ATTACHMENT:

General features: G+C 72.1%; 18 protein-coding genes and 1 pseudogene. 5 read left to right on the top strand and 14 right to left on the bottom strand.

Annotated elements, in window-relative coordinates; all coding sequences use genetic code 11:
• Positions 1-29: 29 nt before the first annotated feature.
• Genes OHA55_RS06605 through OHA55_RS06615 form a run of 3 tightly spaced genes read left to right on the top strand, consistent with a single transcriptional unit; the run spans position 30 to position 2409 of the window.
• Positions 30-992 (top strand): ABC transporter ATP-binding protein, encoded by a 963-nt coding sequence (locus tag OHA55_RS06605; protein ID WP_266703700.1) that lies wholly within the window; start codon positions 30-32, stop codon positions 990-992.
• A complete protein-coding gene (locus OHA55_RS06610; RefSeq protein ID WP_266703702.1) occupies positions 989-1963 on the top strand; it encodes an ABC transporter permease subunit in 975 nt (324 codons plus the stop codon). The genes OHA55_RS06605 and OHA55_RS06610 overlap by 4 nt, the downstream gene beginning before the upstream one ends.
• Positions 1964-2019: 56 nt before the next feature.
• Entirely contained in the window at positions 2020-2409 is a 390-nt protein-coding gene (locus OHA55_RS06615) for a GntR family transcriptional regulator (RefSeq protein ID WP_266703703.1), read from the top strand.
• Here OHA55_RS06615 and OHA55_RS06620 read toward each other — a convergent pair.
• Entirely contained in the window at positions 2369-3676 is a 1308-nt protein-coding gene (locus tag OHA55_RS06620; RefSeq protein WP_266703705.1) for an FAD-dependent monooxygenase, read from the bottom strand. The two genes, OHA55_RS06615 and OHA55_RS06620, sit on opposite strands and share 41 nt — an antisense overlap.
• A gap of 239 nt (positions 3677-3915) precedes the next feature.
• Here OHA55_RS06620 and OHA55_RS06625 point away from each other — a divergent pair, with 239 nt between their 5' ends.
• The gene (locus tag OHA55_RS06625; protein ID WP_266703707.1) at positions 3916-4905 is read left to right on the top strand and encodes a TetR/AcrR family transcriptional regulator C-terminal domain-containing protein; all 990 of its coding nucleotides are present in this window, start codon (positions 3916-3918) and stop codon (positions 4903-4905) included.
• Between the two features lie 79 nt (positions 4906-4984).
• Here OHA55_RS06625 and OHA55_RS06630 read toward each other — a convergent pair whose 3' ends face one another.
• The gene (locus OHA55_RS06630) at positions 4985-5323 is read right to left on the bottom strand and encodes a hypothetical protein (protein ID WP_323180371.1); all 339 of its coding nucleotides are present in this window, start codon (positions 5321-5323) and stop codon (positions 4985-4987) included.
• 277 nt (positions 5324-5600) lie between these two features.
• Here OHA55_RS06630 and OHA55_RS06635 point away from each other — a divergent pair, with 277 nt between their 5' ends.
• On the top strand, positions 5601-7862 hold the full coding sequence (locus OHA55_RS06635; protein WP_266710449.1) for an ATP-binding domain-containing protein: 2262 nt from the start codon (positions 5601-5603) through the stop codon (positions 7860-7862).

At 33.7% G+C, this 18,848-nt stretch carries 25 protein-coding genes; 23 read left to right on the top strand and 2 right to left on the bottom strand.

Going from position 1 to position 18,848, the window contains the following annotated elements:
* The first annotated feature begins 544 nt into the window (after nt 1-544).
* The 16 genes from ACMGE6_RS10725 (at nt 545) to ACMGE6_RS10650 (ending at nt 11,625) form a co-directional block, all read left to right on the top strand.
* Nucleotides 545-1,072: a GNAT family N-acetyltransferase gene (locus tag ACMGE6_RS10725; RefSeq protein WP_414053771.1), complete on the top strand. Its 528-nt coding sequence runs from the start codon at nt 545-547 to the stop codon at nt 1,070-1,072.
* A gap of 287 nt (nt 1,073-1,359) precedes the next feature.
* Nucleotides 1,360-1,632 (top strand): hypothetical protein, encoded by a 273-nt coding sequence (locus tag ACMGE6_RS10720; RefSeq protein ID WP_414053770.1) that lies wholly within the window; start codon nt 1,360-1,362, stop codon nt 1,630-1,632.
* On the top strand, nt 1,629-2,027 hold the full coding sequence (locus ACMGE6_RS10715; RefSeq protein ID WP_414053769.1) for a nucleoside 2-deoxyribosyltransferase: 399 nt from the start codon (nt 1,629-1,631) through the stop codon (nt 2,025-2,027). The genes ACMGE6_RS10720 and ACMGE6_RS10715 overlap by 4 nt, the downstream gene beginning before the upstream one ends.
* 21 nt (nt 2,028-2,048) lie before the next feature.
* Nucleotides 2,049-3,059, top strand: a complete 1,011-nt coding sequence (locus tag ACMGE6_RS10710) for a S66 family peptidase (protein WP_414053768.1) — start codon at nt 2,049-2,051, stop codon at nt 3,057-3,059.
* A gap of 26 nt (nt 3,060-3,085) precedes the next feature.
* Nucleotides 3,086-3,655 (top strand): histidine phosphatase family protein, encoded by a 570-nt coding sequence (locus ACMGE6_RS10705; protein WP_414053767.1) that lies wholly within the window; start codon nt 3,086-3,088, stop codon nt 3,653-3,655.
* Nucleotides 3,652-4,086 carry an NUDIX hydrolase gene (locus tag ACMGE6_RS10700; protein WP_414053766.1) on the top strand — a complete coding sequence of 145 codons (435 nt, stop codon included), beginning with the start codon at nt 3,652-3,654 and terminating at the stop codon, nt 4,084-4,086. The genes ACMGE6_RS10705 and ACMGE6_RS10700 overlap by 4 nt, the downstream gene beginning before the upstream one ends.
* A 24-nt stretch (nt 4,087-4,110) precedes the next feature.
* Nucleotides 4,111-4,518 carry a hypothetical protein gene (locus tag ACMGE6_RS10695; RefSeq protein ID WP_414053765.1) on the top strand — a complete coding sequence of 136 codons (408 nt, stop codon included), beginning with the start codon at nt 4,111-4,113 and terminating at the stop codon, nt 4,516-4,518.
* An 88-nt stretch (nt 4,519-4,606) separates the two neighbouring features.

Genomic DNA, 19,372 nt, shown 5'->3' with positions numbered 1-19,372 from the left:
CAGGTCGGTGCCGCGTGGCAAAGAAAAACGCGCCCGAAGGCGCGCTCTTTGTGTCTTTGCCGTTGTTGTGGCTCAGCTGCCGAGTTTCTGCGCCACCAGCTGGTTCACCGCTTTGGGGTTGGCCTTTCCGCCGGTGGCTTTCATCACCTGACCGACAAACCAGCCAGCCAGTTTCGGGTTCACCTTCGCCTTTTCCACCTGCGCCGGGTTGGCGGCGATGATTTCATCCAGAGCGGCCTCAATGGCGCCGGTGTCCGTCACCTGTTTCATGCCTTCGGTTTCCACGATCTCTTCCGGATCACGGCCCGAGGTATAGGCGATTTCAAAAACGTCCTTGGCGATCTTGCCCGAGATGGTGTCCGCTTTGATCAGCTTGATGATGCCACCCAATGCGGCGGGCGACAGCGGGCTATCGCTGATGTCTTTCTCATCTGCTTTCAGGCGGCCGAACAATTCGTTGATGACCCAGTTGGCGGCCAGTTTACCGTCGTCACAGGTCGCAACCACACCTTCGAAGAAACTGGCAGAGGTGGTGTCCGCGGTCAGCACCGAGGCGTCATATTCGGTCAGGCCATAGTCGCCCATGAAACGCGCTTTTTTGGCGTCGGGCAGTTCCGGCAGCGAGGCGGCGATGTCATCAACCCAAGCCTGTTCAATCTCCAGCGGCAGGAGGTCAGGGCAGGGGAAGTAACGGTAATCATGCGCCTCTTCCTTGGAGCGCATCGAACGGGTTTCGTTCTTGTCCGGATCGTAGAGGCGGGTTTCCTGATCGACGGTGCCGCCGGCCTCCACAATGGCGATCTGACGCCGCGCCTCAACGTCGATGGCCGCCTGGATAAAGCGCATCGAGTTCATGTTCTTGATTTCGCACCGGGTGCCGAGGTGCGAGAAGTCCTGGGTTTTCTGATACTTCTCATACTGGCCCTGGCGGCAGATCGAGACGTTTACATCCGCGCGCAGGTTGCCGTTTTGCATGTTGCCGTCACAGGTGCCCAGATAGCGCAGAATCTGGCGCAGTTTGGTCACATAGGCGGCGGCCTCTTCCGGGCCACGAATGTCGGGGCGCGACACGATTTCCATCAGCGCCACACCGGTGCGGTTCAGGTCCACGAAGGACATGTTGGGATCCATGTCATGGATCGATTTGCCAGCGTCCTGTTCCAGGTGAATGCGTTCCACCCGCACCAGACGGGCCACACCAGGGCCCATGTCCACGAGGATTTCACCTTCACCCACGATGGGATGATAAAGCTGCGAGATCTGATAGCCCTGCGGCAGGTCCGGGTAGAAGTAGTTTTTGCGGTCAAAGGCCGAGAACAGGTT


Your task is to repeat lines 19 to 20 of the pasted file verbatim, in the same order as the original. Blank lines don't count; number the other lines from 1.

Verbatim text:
• On the top strand, positions 5601-7862 hold the full coding sequence (locus OHA55_RS06635; protein WP_266710449.1) for an ATP-binding domain-containing protein: 2262 nt from the start codon (positions 5601-5603) through the stop codon (positions 7860-7862).

At 33.7% G+C, this 18,848-nt stretch carries 25 protein-coding genes; 23 read left to right on the top strand and 2 right to left on the bottom strand.